7 summits by Microlight

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24 May, Summited!
21 May, Nearly
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17 May
15 May, A narrow escape
14 May, Fog
13 May, Camp life
12 May, Runway repairs
11 May, Yaks, Naks & Jopkyoks
10 May, Syangboche
9 May, fog
8 May, Everest in sight!
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(UTC + 5:45)
2-1

News release: 13 May, Camp life


 

 

 
We are now well encamped at Syangboche airfield, one of the highest in the World and about 30 Km from Everest. Early today we did the first aerotow out of the field, really just a test of our airfield surface repairs and to see the sort of takeoff distance we need. It went pretty well, Angelo was off in about 60 metres and my takeoff distance was more or less what I estimated, about 160 metres.

It was unusually cloudy this morning and the film people took an enormous amount of time sorting their stuff out so we were actually airborne just after seven which is rather late. I had climbed to about 2000 ft above the airfield when Angelo released, not very high but there was a bit of a risk of the airfield suddenly disappearing into a cloud...

By the time Angelo had landed and I had released the tow rope it had cleared a bit so I climbed to about 2500 ft over the airfield just above the cloud so Sydney Spider could get a view of Everest. From this position South of Everest the Geography is not very clear, and unless you know, it is quite easy to mis-identify the highest mountain in the World. From Sydney's aspect, the Solu Khumbu valley is straight ahead, but it turns left more or less abreast Amadablam, the striking peak on the right. In front of Everest is Nuptse to the left and Lhotse to the right with a ridge between them, so from this aspect Sydney can see only the very top of Everest above the ridge. To fly there we will follow the valley, turn right around Nuptse, over Everest base camp and up into a deep valley with a glacier in it known as the Western Cwm. Only then will we be able to see the whole south face of Everest.

Our flying activities end at about 9 am, so what do we do for the rest of the day? There is plenty to do getting our kit ready and checking everything, and there is plenty to eat, in fact far too much really as our cooks are used to catering for energetic climbers burning thousands of calories. Barty, who has been to Nepal many times generally rekons on losing weight whilst in Nepal, but he doesn't think he will this time!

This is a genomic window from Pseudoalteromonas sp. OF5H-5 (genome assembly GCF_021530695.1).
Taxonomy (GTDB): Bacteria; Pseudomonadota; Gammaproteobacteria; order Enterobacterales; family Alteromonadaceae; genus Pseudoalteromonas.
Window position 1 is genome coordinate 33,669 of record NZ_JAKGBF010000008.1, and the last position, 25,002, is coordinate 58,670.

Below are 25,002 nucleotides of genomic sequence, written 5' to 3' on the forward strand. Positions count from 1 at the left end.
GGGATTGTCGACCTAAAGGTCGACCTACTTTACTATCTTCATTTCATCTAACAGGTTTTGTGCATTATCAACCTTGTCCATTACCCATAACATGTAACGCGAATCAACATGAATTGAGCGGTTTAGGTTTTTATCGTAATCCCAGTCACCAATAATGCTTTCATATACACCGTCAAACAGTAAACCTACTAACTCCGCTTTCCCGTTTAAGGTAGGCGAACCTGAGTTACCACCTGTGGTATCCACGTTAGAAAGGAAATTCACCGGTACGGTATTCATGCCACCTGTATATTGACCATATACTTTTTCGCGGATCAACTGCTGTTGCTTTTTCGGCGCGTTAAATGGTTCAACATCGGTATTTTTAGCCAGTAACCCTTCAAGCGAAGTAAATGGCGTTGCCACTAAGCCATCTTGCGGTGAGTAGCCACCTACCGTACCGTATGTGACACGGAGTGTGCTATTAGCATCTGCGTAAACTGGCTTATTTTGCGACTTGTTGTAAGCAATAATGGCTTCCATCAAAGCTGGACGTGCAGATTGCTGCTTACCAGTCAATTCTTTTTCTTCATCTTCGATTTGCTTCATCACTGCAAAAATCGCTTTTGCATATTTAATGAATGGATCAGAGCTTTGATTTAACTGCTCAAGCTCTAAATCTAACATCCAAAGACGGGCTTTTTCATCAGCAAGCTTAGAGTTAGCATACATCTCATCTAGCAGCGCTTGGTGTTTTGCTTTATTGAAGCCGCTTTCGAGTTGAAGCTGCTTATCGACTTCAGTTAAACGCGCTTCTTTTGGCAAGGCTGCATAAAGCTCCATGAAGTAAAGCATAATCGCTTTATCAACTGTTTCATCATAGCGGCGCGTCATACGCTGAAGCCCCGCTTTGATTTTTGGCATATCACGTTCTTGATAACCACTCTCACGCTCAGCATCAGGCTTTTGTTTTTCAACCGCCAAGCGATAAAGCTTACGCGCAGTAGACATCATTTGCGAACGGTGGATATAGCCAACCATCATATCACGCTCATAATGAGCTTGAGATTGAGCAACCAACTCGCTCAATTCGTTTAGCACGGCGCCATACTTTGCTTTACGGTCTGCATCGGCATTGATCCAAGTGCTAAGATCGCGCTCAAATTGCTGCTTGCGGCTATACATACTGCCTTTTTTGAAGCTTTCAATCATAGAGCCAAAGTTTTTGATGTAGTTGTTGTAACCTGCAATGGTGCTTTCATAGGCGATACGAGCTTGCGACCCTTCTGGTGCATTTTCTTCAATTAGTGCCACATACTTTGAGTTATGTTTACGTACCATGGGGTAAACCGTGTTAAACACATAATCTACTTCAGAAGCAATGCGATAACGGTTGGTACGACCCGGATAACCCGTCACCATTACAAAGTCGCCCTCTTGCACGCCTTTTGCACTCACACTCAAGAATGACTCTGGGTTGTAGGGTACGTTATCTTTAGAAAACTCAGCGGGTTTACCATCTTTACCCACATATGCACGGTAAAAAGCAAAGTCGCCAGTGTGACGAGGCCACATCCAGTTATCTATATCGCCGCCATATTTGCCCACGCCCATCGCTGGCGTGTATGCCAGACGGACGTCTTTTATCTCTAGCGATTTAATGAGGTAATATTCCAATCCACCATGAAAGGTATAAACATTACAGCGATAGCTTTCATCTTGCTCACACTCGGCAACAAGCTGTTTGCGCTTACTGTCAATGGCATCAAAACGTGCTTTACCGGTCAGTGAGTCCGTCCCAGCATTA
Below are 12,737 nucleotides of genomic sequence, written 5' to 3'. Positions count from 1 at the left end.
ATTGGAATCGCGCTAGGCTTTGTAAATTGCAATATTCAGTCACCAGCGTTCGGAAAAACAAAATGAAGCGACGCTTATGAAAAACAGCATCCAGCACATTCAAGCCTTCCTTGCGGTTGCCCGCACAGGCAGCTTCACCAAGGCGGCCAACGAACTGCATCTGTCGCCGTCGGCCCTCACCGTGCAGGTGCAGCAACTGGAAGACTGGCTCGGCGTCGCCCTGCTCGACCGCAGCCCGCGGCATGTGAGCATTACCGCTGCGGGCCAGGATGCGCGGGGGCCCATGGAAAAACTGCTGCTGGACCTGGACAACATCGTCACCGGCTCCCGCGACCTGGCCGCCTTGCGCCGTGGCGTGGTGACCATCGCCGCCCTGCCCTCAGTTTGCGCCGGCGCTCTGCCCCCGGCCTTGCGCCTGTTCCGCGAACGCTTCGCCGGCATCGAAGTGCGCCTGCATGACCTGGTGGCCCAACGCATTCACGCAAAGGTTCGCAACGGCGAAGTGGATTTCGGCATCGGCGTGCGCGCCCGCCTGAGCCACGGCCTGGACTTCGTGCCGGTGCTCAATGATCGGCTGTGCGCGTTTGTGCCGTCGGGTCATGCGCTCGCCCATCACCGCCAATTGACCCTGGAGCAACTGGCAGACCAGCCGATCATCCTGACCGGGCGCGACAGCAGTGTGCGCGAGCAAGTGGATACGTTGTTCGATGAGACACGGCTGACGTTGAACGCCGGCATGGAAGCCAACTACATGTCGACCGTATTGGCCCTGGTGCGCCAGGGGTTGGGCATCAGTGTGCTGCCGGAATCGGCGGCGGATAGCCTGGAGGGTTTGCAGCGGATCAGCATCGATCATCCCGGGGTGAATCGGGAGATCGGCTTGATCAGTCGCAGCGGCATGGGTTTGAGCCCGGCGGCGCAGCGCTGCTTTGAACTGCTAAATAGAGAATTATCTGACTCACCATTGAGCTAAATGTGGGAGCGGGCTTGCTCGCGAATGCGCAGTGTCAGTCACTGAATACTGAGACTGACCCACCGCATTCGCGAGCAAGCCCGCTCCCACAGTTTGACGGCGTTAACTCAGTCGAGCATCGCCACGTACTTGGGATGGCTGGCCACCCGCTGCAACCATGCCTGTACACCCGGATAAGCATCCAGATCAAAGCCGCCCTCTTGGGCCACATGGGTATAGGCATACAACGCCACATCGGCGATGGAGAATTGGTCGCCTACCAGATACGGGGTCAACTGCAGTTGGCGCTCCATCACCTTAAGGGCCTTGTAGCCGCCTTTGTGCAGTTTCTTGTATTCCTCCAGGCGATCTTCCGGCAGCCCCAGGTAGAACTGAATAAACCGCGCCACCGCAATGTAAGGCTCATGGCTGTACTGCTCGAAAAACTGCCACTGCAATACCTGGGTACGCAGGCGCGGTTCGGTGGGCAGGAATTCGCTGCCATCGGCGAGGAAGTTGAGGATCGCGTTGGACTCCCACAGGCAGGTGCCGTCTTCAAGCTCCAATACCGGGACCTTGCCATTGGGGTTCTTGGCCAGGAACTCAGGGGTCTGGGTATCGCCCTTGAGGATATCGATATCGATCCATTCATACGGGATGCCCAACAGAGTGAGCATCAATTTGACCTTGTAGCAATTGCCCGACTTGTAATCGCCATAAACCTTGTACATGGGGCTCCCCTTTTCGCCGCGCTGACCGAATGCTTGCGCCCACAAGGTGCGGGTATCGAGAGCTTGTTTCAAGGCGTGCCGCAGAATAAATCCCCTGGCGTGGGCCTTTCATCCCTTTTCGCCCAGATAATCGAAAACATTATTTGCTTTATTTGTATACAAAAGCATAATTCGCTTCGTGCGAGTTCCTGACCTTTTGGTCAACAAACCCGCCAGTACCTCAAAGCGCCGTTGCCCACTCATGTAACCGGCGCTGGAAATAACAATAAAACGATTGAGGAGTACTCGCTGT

Our four cooks produce the most delicious meals seemingly out of nothing. They have two or three kerosine burners and lots of dishes and things, but no furniture of any kind in their tent, it is all done on the ground. Full breakfast, lunch & dinner, not to mention elevensies and tea and biscuits at tea time. I suppose that if they have one fault it is that they think Italians always eat pasta so we almost always have something like Spagetti or Lasagne. Yesterday they produced a huge cake for pudding, goodness only knows how they made it.

A weather window for our attempt still looks viable in four of five days time. In the meantime we will do some more training flights so that when the time comes we will be ready.

ALPHA emergency parachute
 
 
ICARO 2000 Hang Gliding World Champion
 
 
THE NORTH FACE clothing for extreme conditions
 
 
The FIAT group
 
 
PEGASUS AVIATION manufacturers of fine microlight Aircraft
 
 
Lyndhurst Touchdown Services.  Supplier of fuel system components to the expedition.
 
 
PARAMINA; Suppliers of Oxygen equipment to the expedition
 
 
Industrial Pressure Testing Ltd; Suppliers of Oxygen cylinders to the expedition.
 
 
AdventureWeather.com providing Meteorological information to the expedition
 
 
Neltec flexible heaters
 
 
O-ZEE flight suits.  Suppliers of Bar-mitts to the expedition.
 
 
SKYDRIVE, the UK Distributor of ROTAX engines
 
 
BAILEY AVIATION manufacturers of Paramotors and automotive sport acessories
 
 
Mainair Sports; UK dealer for Warp Drive Propellors
 
 
MAINAIR SPORTS  manufacturers of fine microlight Aircraft
 
 
Articole Studios - GRP mouldings
 
 
FLYCOM Intercom and Radio equipment
 
 
Gerbings heated clothing
 
 
Quatar airways
 
 
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Page last reviewed
13 May 2004
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